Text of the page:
“I remember how much they meant to me and how if they just came over and gave me a high five or remembered my name, it was so big,” Cooper said. “I hope I can be that person for other kids.”
He was trying to be that person the day he met Taylor.
Cooper and Taylor were smitten with each other right away.
They met at during an event for Coaches vs. Cancer, a national college basketball movement that raises awareness and money for cancer research. At OSU, the events also bring together cancer patients and athletes. Back in February 2011 when Cooper was paired with Taylor, she was a year into her cancer treatment. She was bald and frail. She was a little bashful, too, but he was quick to make her feel comfortable.
“When he sees her, he immediately gets on his knees or picks her up so they are eye level,” said Kendria Cost, who's long overseen OSU's Coaches vs. Cancer efforts.
Taylor's mom said, “He's so big. But with her ... he just gets down on her level and it's just the two of them.”
Their relationship deepened through the spring and summer. Even though Taylor had to be hospitalized a couple times with bad headaches or high fevers, she and Cooper talked on the phone. Texted, too. Elicia was occasionally mortified when she'd discover Taylor had swiped her cell phone and was texting Cooper one word at a time.
Taylor wanted to hear his voice so badly that Elicia asked Cooper if he'd provide the voice for a “‘Twas the Night before Christmas” audio book. He jumped at the chance, and Taylor nearly wore out the batteries listening to it.
Cooper and his folks bought a special No. 80 jersey for Taylor a year ago with “BRANDT” instead of “BASSETT” on the back. Before the season started, Cooper and his mom took the jersey to Taylor's house. Everyone there said it was hard to tell who had a bigger smile — Taylor or Cooper.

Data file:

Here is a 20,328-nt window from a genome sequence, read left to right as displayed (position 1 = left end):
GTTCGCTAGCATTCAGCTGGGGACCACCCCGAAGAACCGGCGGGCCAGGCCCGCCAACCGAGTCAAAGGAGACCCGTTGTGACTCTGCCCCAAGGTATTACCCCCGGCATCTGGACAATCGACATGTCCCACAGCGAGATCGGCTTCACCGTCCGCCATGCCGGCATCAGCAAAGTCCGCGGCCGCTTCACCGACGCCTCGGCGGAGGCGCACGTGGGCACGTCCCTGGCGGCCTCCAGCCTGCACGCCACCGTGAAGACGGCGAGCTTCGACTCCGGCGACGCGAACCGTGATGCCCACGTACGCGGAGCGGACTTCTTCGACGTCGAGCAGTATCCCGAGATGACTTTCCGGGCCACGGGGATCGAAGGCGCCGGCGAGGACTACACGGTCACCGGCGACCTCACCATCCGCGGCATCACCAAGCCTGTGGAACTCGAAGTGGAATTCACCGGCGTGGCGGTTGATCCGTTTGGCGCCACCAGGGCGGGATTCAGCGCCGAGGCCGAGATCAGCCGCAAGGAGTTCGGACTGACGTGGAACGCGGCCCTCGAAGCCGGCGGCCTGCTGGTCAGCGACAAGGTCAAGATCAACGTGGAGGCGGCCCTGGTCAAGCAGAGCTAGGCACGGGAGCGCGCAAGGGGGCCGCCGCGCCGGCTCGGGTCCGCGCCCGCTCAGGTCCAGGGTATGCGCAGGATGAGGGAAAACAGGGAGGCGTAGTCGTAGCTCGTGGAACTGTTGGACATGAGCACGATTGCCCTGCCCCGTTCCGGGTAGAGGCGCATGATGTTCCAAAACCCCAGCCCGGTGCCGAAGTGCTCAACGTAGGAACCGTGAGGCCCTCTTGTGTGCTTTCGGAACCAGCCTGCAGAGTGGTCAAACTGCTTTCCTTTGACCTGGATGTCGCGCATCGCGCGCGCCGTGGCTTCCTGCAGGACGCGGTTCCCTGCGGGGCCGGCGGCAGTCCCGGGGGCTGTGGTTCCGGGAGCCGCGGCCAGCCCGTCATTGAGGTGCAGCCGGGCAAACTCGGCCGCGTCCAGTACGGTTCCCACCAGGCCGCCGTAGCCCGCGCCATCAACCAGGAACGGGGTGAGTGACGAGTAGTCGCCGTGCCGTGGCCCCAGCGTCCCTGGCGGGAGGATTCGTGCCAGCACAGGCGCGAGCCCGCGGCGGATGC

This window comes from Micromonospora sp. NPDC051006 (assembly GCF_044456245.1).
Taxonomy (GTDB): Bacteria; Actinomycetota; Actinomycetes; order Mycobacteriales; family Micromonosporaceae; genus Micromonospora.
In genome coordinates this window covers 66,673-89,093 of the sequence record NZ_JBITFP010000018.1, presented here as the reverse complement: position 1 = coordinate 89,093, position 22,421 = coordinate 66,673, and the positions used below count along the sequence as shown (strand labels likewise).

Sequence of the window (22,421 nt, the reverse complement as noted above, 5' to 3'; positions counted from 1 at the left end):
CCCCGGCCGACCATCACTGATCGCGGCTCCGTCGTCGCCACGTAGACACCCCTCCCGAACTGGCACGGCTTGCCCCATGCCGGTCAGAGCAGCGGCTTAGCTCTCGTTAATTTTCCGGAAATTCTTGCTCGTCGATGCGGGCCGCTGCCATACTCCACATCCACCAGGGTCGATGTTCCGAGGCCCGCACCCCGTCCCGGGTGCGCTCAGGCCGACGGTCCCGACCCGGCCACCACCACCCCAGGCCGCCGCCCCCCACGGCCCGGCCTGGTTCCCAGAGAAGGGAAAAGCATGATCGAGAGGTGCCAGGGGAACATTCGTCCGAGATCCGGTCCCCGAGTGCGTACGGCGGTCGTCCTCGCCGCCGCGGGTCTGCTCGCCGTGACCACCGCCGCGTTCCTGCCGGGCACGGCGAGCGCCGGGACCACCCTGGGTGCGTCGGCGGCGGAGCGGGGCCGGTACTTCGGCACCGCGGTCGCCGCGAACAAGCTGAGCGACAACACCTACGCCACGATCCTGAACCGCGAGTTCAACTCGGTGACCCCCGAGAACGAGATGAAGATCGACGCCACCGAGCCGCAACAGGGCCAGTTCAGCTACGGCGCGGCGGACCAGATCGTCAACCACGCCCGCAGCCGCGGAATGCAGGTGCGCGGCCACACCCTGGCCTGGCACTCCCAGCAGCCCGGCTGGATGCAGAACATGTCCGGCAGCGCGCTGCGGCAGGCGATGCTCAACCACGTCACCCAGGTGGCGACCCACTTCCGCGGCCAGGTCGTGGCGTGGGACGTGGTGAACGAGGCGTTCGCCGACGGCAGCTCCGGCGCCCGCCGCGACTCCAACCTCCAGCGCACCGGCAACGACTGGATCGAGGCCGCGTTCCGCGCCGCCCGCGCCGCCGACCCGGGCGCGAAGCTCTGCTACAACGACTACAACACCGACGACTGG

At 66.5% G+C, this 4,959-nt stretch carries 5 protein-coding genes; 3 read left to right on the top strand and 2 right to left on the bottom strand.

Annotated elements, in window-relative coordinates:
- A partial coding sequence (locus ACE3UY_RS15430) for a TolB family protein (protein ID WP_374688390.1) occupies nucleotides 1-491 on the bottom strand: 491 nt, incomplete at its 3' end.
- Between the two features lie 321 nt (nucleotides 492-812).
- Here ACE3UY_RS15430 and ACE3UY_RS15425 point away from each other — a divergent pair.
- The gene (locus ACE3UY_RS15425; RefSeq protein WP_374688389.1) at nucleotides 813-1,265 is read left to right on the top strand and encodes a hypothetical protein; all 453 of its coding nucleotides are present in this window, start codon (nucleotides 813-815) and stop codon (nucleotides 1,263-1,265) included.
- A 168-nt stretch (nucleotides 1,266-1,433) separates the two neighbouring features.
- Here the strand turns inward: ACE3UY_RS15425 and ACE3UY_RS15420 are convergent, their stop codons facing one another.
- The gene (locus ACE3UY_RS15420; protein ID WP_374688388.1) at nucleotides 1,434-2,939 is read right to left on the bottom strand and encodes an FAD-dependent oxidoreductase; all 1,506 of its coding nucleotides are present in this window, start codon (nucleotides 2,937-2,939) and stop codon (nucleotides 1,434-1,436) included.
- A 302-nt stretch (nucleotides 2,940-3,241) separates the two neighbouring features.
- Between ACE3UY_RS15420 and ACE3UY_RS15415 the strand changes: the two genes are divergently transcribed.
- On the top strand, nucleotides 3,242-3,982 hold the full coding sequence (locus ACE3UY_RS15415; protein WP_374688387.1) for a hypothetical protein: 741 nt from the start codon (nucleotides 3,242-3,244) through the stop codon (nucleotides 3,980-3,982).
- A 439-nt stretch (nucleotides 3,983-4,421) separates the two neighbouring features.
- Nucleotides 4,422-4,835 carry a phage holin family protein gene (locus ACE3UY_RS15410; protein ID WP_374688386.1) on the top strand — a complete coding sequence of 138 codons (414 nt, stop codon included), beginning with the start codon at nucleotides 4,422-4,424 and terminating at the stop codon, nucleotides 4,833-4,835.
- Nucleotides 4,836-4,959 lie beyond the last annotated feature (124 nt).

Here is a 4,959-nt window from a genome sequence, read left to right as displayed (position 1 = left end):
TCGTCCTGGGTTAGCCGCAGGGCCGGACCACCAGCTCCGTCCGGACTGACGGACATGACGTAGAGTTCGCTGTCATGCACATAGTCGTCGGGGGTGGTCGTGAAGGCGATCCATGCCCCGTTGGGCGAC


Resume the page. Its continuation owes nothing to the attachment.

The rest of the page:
A week later, Cooper got a new picture from Elicia. Taylor was sleeping in the jersey.
It became a security blanket last fall when Taylor started having complications. She was in the maintenance phase of her treatment, which sounds tame enough but still involved chemotherapy. The drugs were staying in her system too long. Her immune system went down again. Her hair, which had grown back, fell out again.
“Nothing major,” her mom said, “but she'd gone from fragile to looking almost normal with hair and then she went right back down again.”
But regardless of how Taylor was feeling, she would always put on her jersey every Saturday and watch the Cowboys.
She even had the folks at The Children's Hospital rearrange a fundraiser when she found out it was the same night as a game. She was scheduled to appear on stage with an OSU item during the auction, but she told them the only way she'd do it was if she could go first, then head home for the game.
Taylor had to see her Cooper.
“Their relationship was — and continues to be — a true bright spot for Taylor,” her mom said. “To see your sick, tired and frustrated child get so happy about something is a huge deal.”
Cooper Bassett sits in the back of the Cowboys' nearly empty postgame interview room. The game against Louisiana-Lafayette is long over, and most of his teammates have gone to meet family and friends. His family is waiting, too, but Cooper doesn't rush.
Not when he has a chance to talk about Taylor.
He remembers the day this summer when she came to Stillwater with her mom and older sisters, Hayley and Addison. They took him to lunch at Eskimo Joe's. When they were done, Taylor gave him a big hug.
“I wish you were our brother so you could come home with us,” she said.
He nearly teared up.
“Taylor,” he said, “I am your big brother.”
Cooper feels like he's gained a family.
“Very rarely do you make relationships like this,” he says. “To be honest, it's kind of a selfish thing for me. When I go over there, I get big smiles and hugs. They treat me like I'm the best thing ever.
“It gives me as much as it gives them.”
Cooper and Taylor know that their friendship is a bit unusual. College athletes regularly go to hospitals or attend events where they meet cancer patients. Rarely do they form bonds that last long after the cancer is gone.
Taylor is now done with her chemo, a milestone that her entire family celebrated in June. Cooper was there, of course, for the no-more-chemo party.
Neither of them knows what the future holds, but this much is sure — she will always be his Taylor and he will always be her Cooper.